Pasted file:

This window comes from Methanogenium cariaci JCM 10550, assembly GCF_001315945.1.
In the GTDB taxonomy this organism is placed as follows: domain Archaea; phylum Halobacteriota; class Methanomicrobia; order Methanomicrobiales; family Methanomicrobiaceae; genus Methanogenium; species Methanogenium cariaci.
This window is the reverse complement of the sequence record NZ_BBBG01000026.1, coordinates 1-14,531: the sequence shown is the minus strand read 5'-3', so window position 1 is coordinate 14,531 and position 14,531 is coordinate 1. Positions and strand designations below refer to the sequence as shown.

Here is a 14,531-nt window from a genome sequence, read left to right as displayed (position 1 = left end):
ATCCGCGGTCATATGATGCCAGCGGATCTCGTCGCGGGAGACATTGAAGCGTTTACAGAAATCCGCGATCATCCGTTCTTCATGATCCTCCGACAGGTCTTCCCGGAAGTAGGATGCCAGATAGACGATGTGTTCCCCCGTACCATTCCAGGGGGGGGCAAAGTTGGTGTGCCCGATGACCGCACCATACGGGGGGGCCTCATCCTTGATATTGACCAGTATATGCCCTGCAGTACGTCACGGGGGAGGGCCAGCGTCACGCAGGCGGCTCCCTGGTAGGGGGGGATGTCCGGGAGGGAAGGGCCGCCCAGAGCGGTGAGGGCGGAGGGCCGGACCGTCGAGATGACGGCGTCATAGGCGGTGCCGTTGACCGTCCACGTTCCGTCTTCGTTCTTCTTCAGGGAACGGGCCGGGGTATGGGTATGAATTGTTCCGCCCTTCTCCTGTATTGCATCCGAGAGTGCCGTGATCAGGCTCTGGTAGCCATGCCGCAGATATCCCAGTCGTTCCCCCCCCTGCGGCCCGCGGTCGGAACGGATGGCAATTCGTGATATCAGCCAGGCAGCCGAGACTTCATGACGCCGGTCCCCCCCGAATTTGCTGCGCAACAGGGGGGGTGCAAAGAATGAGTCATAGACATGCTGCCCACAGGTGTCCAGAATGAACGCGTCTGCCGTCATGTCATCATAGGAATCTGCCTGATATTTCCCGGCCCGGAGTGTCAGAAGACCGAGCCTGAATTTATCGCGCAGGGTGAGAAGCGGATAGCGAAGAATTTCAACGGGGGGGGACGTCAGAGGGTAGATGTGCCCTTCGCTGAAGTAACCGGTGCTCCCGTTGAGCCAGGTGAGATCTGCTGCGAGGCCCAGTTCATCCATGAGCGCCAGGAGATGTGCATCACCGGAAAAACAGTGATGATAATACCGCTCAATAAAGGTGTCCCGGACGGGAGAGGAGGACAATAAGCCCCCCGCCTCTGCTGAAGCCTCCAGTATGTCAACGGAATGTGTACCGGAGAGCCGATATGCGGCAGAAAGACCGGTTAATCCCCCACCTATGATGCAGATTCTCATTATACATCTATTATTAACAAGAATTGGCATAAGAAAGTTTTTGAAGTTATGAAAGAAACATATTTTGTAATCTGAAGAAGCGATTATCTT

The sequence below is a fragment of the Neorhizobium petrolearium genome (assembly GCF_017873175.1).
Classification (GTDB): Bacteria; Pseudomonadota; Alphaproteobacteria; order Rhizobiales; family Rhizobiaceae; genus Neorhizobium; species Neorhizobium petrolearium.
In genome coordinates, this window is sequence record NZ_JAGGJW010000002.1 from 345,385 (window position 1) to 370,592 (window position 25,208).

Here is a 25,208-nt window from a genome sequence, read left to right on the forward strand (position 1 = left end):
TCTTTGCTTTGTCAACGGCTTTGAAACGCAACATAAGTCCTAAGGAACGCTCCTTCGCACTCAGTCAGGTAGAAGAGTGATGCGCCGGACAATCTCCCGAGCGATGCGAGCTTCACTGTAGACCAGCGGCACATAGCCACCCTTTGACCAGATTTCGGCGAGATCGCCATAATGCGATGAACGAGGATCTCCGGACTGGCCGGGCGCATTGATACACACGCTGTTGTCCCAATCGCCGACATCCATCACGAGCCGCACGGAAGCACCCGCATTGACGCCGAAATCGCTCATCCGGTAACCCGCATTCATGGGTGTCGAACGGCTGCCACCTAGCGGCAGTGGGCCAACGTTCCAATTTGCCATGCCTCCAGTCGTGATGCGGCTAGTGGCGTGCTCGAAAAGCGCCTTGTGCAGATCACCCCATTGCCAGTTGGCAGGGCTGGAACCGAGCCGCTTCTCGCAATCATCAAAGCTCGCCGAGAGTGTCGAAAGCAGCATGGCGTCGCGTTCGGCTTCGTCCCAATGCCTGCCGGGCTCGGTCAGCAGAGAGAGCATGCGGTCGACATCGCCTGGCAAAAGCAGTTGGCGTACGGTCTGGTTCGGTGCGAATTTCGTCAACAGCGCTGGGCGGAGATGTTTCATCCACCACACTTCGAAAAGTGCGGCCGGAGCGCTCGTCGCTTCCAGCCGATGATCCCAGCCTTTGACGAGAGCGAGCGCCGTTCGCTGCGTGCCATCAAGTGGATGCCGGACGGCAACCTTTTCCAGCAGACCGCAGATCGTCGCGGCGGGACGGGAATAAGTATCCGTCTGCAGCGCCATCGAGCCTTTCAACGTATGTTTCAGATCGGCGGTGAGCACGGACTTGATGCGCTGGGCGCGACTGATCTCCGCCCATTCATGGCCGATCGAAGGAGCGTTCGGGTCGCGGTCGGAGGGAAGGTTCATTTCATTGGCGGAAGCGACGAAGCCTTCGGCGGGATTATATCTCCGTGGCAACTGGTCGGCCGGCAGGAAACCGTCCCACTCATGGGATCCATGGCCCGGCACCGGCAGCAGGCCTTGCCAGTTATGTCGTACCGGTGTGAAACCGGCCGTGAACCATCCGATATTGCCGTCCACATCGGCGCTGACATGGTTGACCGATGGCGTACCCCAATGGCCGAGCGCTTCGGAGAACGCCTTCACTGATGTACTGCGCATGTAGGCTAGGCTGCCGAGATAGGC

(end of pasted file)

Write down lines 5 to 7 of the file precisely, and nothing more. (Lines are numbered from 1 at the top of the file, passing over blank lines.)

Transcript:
ATCCGCGGTCATATGATGCCAGCGGATCTCGTCGCGGGAGACATTGAAGCGTTTACAGAAATCCGCGATCATCCGTTCTTCATGATCCTCCGACAGGTCTTCCCGGAAGTAGGATGCCAGATAGACGATGTGTTCCCCCGTACCATTCCAGGGGGGGGCAAAGTTGGTGTGCCCGATGACCGCACCATACGGGGGGGCCTCATCCTTGATATTGACCAGTATATGCCCTGCAGTACGTCACGGGGGAGGGCCAGCGTCACGCAGGCGGCTCCCTGGTAGGGGGGGATGTCCGGGAGGGAAGGGCCGCCCAGAGCGGTGAGGGCGGAGGGCCGGACCGTCGAGATGACGGCGTCATAGGCGGTGCCGTTGACCGTCCACGTTCCGTCTTCGTTCTTCTTCAGGGAACGGGCCGGGGTATGGGTATGAATTGTTCCGCCCTTCTCCTGTATTGCATCCGAGAGTGCCGTGATCAGGCTCTGGTAGCCATGCCGCAGATATCCCAGTCGTTCCCCCCCCTGCGGCCCGCGGTCGGAACGGATGGCAATTCGTGATATCAGCCAGGCAGCCGAGACTTCATGACGCCGGTCCCCCCCGAATTTGCTGCGCAACAGGGGGGGTGCAAAGAATGAGTCATAGACATGCTGCCCACAGGTGTCCAGAATGAACGCGTCTGCCGTCATGTCATCATAGGAATCTGCCTGATATTTCCCGGCCCGGAGTGTCAGAAGACCGAGCCTGAATTTATCGCGCAGGGTGAGAAGCGGATAGCGAAGAATTTCAACGGGGGGGGACGTCAGAGGGTAGATGTGCCCTTCGCTGAAGTAACCGGTGCTCCCGTTGAGCCAGGTGAGATCTGCTGCGAGGCCCAGTTCATCCATGAGCGCCAGGAGATGTGCATCACCGGAAAAACAGTGATGATAATACCGCTCAATAAAGGTGTCCCGGACGGGAGAGGAGGACAATAAGCCCCCCGCCTCTGCTGAAGCCTCCAGTATGTCAACGGAATGTGTACCGGAGAGCCGATATGCGGCAGAAAGACCGGTTAATCCCCCACCTATGATGCAGATTCTCATTATACATCTATTATTAACAAGAATTGGCATAAGAAAGTTTTTGAAGTTATGAAAGAAACATATTTTGTAATCTGAAGAAGCGATTATCTT

The sequence below is a fragment of the Neorhizobium petrolearium genome (assembly GCF_017873175.1).
Classification (GTDB): Bacteria; Pseudomonadota; Alphaproteobacteria; order Rhizobiales; family Rhizobiaceae; genus Neorhizobium; species Neorhizobium petrolearium.